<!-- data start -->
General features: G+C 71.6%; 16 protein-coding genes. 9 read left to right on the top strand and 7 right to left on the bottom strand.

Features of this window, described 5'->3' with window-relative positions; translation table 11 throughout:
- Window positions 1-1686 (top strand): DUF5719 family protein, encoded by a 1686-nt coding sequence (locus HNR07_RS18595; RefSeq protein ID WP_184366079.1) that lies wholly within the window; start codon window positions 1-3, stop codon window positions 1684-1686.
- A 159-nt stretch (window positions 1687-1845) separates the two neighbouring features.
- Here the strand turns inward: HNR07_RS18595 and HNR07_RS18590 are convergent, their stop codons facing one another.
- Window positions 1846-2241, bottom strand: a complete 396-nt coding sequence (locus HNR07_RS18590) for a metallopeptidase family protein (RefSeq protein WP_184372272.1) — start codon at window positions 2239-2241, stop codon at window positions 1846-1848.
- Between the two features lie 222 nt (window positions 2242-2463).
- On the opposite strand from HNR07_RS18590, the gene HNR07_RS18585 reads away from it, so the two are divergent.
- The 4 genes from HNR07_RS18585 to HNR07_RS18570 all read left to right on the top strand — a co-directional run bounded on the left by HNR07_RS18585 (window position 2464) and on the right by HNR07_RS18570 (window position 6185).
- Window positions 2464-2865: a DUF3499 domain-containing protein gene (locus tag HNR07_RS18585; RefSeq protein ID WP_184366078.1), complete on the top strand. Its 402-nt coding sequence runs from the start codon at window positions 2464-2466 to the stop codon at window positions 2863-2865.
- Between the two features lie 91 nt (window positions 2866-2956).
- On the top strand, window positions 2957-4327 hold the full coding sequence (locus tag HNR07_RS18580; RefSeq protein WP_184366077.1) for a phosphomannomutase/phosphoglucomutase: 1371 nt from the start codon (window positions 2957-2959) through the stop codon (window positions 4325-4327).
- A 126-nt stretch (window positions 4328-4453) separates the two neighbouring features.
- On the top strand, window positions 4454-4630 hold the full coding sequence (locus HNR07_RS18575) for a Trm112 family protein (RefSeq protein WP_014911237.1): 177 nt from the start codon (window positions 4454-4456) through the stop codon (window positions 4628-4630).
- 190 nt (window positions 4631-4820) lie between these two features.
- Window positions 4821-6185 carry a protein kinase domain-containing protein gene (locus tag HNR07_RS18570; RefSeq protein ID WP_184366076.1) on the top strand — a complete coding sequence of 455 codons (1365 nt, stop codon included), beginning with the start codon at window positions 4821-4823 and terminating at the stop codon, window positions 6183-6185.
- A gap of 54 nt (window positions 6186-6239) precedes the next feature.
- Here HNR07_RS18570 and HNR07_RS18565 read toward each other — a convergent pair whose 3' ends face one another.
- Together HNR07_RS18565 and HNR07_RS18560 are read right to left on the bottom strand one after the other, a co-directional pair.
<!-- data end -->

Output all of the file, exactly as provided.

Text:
General features: G+C 71.6%; 16 protein-coding genes. 9 read left to right on the top strand and 7 right to left on the bottom strand.

Features of this window, described 5'->3' with window-relative positions; translation table 11 throughout:
- Window positions 1-1686 (top strand): DUF5719 family protein, encoded by a 1686-nt coding sequence (locus HNR07_RS18595; RefSeq protein ID WP_184366079.1) that lies wholly within the window; start codon window positions 1-3, stop codon window positions 1684-1686.
- A 159-nt stretch (window positions 1687-1845) separates the two neighbouring features.
- Here the strand turns inward: HNR07_RS18595 and HNR07_RS18590 are convergent, their stop codons facing one another.
- Window positions 1846-2241, bottom strand: a complete 396-nt coding sequence (locus HNR07_RS18590) for a metallopeptidase family protein (RefSeq protein WP_184372272.1) — start codon at window positions 2239-2241, stop codon at window positions 1846-1848.
- Between the two features lie 222 nt (window positions 2242-2463).
- On the opposite strand from HNR07_RS18590, the gene HNR07_RS18585 reads away from it, so the two are divergent.
- The 4 genes from HNR07_RS18585 to HNR07_RS18570 all read left to right on the top strand — a co-directional run bounded on the left by HNR07_RS18585 (window position 2464) and on the right by HNR07_RS18570 (window position 6185).
- Window positions 2464-2865: a DUF3499 domain-containing protein gene (locus tag HNR07_RS18585; RefSeq protein ID WP_184366078.1), complete on the top strand. Its 402-nt coding sequence runs from the start codon at window positions 2464-2466 to the stop codon at window positions 2863-2865.
- Between the two features lie 91 nt (window positions 2866-2956).
- On the top strand, window positions 2957-4327 hold the full coding sequence (locus tag HNR07_RS18580; RefSeq protein WP_184366077.1) for a phosphomannomutase/phosphoglucomutase: 1371 nt from the start codon (window positions 2957-2959) through the stop codon (window positions 4325-4327).
- A 126-nt stretch (window positions 4328-4453) separates the two neighbouring features.
- On the top strand, window positions 4454-4630 hold the full coding sequence (locus HNR07_RS18575) for a Trm112 family protein (RefSeq protein WP_014911237.1): 177 nt from the start codon (window positions 4454-4456) through the stop codon (window positions 4628-4630).
- 190 nt (window positions 4631-4820) lie between these two features.
- Window positions 4821-6185 carry a protein kinase domain-containing protein gene (locus tag HNR07_RS18570; RefSeq protein ID WP_184366076.1) on the top strand — a complete coding sequence of 455 codons (1365 nt, stop codon included), beginning with the start codon at window positions 4821-4823 and terminating at the stop codon, window positions 6183-6185.
- A gap of 54 nt (window positions 6186-6239) precedes the next feature.
- Here HNR07_RS18570 and HNR07_RS18565 read toward each other — a convergent pair whose 3' ends face one another.
- Together HNR07_RS18565 and HNR07_RS18560 are read right to left on the bottom strand one after the other, a co-directional pair.